Among the slain: from left, clockwise, Stephane Charbonnier, known by his pen name Charb, editor of Charlie Hebdo; Georges Wolinski; Bernard “Tignous” Verlhac; Lead cartoonist Jean “Cabu” Cabut; and contributor Bernard Maris.
The best current account is from the Daily Mail:
Four of France’s most revered cartoonists – Stephane Charbonnier, Georges Wolinski, Bernard ‘Tignous’ Verlhac and Jean Cabut – were among 12 people executed by masked gunmen in Paris today at the offices of satirical magazine Charlie Hebdo.
Two masked men brandishing Kalashnikovs burst into the magazine’s headquarters this morning, opening fire on staff, also shooting dead contributor Bernard Maris, 68.
Police officers were involved in a gunfight with the ‘calm and highly disciplined men’, who escaped in a hijacked car, speeding away towards east Paris. They remain on the loose, along with a third armed man.
Charbonnier, 47, known by his pen name Charb, was the editor of the weekly magazine, and once famously said ‘I’d prefer to die standing than live on my knees’. He also declared, in the face of animosity from extremists, ‘I live under French law, not Koranic law’.
Cabut, 76, also called Cabu, was Charlie Hebdo’s lead cartoonist, Wolinski an 80-year-old satirist who had been drawing cartoons since the 1960s and Tignous a 57-year-old contributor to the publication.
The gunmen reportedly asked for the cartoonists by name before shooting them dead and yelling ‘the Prophet has been avenged’. …
[T]here were unconfirmed reports that one of the gunmen said to a witness: ‘You say to the media, it was Al Qaeda in Yemen.’ …
Mr Charbonnier, who once said ‘a drawing has never killed anyone’, was included in a 2013 Wanted Dead or Alive for Crimes Against Islam article published by Inspire, the terrorist propaganda magazine published by Al Qaeda.
In 2012 he said: ‘I don’t feel as though I’m killing someone with a pen. I’m not putting lives at risk. When activists need a pretext to justify their violence, they always find it.’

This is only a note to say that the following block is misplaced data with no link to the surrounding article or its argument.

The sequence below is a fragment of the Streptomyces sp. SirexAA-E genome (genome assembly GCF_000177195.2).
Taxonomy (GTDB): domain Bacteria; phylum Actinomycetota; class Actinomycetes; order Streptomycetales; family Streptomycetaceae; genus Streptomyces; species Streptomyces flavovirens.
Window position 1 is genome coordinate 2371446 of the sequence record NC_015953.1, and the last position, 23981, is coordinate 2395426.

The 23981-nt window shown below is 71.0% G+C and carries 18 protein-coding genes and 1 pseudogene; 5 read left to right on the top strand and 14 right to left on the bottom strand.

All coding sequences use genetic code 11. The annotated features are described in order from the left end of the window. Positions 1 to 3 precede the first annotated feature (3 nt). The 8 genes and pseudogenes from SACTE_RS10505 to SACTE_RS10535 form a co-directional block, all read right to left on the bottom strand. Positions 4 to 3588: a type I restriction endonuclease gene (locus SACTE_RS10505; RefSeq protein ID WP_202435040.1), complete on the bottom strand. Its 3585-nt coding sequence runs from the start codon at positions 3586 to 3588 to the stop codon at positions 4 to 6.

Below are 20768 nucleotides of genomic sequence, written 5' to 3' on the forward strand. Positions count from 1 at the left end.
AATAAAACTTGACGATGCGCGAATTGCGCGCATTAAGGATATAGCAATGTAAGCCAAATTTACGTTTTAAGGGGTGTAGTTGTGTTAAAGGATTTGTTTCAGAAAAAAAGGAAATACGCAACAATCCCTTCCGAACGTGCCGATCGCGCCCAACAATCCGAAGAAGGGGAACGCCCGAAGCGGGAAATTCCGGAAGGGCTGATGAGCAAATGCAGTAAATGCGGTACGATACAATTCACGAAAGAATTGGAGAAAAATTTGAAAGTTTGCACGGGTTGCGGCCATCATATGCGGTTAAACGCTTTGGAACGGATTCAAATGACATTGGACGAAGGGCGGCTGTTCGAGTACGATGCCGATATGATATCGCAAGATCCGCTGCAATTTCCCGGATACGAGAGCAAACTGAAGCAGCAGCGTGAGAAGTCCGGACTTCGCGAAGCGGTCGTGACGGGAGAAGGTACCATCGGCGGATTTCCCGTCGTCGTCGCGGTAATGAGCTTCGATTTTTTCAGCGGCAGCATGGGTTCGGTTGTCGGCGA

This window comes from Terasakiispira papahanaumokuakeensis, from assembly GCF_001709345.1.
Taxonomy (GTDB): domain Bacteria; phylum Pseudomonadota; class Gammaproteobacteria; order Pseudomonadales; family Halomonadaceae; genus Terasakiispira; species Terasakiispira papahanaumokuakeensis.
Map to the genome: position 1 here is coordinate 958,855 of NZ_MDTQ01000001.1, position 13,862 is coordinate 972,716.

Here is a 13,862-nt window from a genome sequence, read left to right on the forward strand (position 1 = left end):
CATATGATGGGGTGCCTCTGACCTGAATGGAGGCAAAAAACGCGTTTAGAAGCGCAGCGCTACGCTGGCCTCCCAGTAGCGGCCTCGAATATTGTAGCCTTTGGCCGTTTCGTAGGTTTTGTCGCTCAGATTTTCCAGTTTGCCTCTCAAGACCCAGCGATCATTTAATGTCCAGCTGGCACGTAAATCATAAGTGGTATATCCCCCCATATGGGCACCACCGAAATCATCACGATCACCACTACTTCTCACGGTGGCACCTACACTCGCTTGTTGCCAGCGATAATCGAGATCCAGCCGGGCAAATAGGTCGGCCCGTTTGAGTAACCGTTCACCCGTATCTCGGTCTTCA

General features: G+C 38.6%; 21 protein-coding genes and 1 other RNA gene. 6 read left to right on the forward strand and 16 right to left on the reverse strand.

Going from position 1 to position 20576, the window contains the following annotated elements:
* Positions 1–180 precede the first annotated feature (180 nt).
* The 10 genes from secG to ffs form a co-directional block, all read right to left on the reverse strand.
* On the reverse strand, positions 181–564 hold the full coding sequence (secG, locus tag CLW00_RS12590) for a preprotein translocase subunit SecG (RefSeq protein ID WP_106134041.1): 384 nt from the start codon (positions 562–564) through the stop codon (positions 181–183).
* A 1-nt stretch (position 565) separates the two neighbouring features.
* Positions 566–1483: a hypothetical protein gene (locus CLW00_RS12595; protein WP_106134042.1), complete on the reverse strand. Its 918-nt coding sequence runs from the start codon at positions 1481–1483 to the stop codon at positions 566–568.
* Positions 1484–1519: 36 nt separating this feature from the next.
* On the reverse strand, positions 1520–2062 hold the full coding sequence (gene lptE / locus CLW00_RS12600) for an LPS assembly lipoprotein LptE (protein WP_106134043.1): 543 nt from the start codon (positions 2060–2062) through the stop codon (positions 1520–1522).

Charbonnier said that he didn’t fear reprisals. After publishing naked pictures of the Prophet in 2012, he said: ‘I have neither a wife nor children, not even a dog. But I’m not going to hide.’
He added: ‘It should be as normal to criticize Islam as it is to criticize Jews or Catholics.’
Georges Wolinski, who lived in Paris, was married twice, first to Jacqueline Saba, with whom he had two children, Frederica and Natacha, and then in 1971 to Maryse Bachere. They had one daughter together, Elsa-Angela.
Cabu’s drawings first appeared in a local French newspaper in 1954. He was conscripted to the Army for two years for the Algerian War, but that didn’t stop his creative talent, which was put to use in the army magazine Bled and in Paris-Match.
In the 1960s, 70s and 80s his career flourished, with the artist co-creating Hara-Kiri magazine, working on children’s TV show Recre A2 and eventually working on Charlie Hebdo as a caricaturists.
His most controversial moment came in 2006 when his drawing of the Muslim prophet Muhammad appeared on the cover with the caption ‘Muhammad overwhelmed by fundamentalists’ with a speech bubble containing the words ‘so hard to be loved by jerks’. …
Victim Bernard Maris was an economist who contributed to the newspaper and was heard regularly on French radio
As well as the AK47 assault rifles, there were also reports of a rocket-propelled grenade being used in the attack, which took place during the publication’s weekly editorial meeting, meaning all the journalists would have been present.
When shots rang out at the office – located near Paris’ Bastille monument – it is thought that three policemen on bicycles were the first to respond.
‘There was a loud gunfire and at least one explosion,’ said an eye witness. ‘When police arrived there was a mass shoot-out. The men got away by car, stealing a car.’
Survivor and Charlie Hebdo cartoonist Corinne ‘Coco’ Rey was quoted by French newspaper L’Humanite as saying: ‘I had gone to collect my daughter from day care and as I arrived in front of the door of the paper’s building two hooded and armed men threatened us. They wanted to go inside, to go upstairs. I entered the code.
‘They fired on Wolinski, Cabu… it lasted five minutes… I sheltered under a desk… They spoke perfect French… claimed to be from al Qaeda.’…
‘They were wearing military clothes, it wasn’t common clothing, like they were soldiers.’
Once inside the gunmen headed straight for Charbonnier, killing him and his police bodyguard first, said Christophe Crepin, a police union spokesman.
Minutes later, two men strolled out to a black car waiting below, calmly firing on a police officer, with one gunman shooting him in the head as he writhed on the ground, according to video and a man who watched in fear from his home across the street.
The witness, who refused to allow his name to be used because he feared for his safety, said the attackers were so methodical he first mistook them for France’s elite anti-terrorism forces. Then they fired on the officer.
‘They knew exactly what they had to do and exactly where to shoot. While one kept watch and checked that the traffic was good for them, the other one delivered the final coup de grace,’ he said. ‘They ran back to the car. The moment they got in, the car drove off almost casually.
French policeman murdered.